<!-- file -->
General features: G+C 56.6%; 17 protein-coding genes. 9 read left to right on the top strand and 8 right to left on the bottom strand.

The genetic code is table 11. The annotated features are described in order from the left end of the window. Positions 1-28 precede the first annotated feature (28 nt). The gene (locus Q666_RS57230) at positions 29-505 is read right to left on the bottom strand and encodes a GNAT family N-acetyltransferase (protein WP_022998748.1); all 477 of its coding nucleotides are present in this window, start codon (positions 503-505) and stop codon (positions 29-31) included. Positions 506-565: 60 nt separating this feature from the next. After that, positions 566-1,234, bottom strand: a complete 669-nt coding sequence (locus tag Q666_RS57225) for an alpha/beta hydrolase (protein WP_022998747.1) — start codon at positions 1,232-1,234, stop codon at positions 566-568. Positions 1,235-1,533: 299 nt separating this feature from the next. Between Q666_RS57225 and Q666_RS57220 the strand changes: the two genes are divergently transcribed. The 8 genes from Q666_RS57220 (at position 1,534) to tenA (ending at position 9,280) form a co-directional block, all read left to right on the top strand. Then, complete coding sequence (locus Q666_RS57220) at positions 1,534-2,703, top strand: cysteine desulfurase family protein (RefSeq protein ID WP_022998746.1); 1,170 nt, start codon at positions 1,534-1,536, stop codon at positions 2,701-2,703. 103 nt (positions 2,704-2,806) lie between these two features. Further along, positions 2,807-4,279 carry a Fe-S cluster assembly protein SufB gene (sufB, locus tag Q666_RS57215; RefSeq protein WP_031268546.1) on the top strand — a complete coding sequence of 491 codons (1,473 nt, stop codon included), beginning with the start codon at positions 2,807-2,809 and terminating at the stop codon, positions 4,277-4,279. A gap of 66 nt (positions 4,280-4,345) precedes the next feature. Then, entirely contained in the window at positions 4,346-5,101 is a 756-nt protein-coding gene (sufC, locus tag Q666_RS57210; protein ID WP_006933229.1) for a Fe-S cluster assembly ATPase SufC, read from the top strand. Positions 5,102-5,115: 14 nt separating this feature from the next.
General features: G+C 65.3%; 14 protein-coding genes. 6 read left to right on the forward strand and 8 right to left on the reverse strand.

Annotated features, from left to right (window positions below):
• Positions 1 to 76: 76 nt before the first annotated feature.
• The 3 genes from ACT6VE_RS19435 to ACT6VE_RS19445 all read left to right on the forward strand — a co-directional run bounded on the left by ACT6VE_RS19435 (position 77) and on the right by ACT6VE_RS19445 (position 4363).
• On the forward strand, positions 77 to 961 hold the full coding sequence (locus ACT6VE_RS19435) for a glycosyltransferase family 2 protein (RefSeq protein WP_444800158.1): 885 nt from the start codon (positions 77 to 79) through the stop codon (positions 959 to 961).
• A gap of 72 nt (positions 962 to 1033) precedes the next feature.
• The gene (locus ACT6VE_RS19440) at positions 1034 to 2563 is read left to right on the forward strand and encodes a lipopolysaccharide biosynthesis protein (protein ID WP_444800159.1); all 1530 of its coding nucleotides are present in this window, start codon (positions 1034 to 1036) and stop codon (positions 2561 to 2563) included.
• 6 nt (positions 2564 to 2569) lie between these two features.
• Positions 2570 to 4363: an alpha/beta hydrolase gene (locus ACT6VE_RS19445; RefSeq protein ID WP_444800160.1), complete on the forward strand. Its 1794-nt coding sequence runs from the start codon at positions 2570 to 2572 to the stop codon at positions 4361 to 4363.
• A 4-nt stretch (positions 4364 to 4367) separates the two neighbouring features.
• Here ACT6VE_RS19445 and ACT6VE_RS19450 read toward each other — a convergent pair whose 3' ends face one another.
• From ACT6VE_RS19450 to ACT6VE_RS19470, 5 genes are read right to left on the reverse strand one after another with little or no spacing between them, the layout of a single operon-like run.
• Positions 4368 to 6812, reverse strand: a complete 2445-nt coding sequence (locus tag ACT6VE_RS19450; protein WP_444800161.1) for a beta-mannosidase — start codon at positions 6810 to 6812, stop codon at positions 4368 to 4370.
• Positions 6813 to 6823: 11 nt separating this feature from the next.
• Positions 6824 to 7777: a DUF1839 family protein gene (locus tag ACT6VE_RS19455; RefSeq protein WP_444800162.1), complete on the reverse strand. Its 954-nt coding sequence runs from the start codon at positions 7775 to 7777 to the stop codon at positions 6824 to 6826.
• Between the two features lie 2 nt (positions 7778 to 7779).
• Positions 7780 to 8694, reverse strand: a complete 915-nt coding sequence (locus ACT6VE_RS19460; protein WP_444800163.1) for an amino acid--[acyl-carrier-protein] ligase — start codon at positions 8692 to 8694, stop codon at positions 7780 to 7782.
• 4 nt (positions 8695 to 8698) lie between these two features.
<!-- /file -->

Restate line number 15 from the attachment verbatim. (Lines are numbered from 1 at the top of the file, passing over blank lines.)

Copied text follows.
• Positions 4368 to 6812, reverse strand: a complete 2445-nt coding sequence (locus tag ACT6VE_RS19450; protein WP_444800161.1) for a beta-mannosidase — start codon at positions 6810 to 6812, stop codon at positions 4368 to 4370.